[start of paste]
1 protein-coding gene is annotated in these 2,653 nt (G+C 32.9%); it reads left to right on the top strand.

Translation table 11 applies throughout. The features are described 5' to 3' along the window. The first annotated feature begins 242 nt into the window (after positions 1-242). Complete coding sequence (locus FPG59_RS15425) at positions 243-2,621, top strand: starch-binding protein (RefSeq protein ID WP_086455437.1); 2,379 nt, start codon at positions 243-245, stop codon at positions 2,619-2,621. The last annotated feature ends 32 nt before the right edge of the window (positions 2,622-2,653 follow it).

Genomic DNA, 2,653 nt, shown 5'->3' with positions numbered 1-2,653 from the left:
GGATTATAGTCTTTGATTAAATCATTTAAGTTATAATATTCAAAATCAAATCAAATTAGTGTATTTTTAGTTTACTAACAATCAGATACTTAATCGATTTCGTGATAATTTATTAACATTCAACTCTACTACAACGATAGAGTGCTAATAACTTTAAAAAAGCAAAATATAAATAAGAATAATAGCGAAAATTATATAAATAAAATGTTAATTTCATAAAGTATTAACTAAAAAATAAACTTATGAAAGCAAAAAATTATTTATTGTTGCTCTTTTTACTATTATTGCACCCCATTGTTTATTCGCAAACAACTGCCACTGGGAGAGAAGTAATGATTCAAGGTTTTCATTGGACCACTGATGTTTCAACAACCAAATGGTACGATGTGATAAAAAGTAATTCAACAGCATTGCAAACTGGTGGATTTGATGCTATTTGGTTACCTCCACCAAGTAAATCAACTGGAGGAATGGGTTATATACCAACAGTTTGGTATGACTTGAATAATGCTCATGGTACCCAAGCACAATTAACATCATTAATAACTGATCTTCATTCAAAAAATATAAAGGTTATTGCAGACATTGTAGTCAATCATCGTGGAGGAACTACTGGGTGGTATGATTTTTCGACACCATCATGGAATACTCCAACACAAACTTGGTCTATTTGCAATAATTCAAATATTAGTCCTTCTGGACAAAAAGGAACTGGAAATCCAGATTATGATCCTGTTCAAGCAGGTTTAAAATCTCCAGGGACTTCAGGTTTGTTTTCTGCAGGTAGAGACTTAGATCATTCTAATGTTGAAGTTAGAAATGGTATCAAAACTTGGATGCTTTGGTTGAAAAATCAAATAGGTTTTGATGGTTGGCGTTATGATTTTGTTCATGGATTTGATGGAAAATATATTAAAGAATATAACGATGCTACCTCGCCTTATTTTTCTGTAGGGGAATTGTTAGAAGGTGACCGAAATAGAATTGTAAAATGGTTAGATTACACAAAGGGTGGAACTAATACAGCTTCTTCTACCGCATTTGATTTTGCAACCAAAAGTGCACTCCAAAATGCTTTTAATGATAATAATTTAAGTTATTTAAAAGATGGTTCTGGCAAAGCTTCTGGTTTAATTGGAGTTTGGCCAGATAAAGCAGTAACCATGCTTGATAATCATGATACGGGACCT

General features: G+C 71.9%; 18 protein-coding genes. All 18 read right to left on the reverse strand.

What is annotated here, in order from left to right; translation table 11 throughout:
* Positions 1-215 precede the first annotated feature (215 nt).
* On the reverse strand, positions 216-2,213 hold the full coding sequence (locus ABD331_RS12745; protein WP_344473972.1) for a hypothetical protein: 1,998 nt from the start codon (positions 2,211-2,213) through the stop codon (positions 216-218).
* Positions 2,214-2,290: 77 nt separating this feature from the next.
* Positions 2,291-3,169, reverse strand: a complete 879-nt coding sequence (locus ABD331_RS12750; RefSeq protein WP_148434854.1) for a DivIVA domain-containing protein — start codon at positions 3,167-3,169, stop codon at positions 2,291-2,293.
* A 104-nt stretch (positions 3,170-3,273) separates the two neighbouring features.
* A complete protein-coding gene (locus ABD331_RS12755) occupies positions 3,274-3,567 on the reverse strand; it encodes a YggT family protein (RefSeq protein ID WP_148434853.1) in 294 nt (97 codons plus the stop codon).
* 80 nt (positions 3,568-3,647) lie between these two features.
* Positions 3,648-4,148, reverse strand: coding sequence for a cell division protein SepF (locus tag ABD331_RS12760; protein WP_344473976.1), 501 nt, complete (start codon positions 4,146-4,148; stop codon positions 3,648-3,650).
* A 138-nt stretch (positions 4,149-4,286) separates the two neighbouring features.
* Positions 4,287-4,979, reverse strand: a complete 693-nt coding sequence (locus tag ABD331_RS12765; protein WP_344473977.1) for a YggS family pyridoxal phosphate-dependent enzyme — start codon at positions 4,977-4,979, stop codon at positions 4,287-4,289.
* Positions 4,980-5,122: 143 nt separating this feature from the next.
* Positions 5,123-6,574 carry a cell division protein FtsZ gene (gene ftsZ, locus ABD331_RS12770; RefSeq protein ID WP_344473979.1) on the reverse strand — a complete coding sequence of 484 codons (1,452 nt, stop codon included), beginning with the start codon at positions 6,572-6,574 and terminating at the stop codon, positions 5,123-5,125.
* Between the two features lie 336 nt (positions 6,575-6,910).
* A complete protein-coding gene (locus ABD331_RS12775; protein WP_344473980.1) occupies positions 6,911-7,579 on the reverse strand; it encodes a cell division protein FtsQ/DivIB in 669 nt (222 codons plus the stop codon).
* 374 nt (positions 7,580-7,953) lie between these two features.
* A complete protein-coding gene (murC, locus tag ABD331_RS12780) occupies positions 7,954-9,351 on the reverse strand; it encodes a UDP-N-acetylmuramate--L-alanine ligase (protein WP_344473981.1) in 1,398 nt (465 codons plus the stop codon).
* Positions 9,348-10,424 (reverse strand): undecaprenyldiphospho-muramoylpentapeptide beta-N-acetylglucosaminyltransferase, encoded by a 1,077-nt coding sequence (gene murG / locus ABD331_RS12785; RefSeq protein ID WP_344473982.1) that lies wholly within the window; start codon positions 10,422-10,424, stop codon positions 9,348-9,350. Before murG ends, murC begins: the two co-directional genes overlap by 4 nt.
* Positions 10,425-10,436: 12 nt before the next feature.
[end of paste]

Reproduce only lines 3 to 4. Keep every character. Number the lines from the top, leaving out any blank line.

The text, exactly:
Genomic DNA, 2,653 nt, shown 5'->3' with positions numbered 1-2,653 from the left:
GGATTATAGTCTTTGATTAAATCATTTAAGTTATAATATTCAAAATCAAATCAAATTAGTGTATTTTTAGTTTACTAACAATCAGATACTTAATCGATTTCGTGATAATTTATTAACATTCAACTCTACTACAACGATAGAGTGCTAATAACTTTAAAAAAGCAAAATATAAATAAGAATAATAGCGAAAATTATATAAATAAAATGTTAATTTCATAAAGTATTAACTAAAAAATAAACTTATGAAAGCAAAAAATTATTTATTGTTGCTCTTTTTACTATTATTGCACCCCATTGTTTATTCGCAAACAACTGCCACTGGGAGAGAAGTAATGATTCAAGGTTTTCATTGGACCACTGATGTTTCAACAACCAAATGGTACGATGTGATAAAAAGTAATTCAACAGCATTGCAAACTGGTGGATTTGATGCTATTTGGTTACCTCCACCAAGTAAATCAACTGGAGGAATGGGTTATATACCAACAGTTTGGTATGACTTGAATAATGCTCATGGTACCCAAGCACAATTAACATCATTAATAACTGATCTTCATTCAAAAAATATAAAGGTTATTGCAGACATTGTAGTCAATCATCGTGGAGGAACTACTGGGTGGTATGATTTTTCGACACCATCATGGAATACTCCAACACAAACTTGGTCTATTTGCAATAATTCAAATATTAGTCCTTCTGGACAAAAAGGAACTGGAAATCCAGATTATGATCCTGTTCAAGCAGGTTTAAAATCTCCAGGGACTTCAGGTTTGTTTTCTGCAGGTAGAGACTTAGATCATTCTAATGTTGAAGTTAGAAATGGTATCAAAACTTGGATGCTTTGGTTGAAAAATCAAATAGGTTTTGATGGTTGGCGTTATGATTTTGTTCATGGATTTGATGGAAAATATATTAAAGAATATAACGATGCTACCTCGCCTTATTTTTCTGTAGGGGAATTGTTAGAAGGTGACCGAAATAGAATTGTAAAATGGTTAGATTACACAAAGGGTGGAACTAATACAGCTTCTTCTACCGCATTTGATTTTGCAACCAAAAGTGCACTCCAAAATGCTTTTAATGATAATAATTTAAGTTATTTAAAAGATGGTTCTGGCAAAGCTTCTGGTTTAATTGGAGTTTGGCCAGATAAAGCAGTAACCATGCTTGATAATCATGATACGGGACCT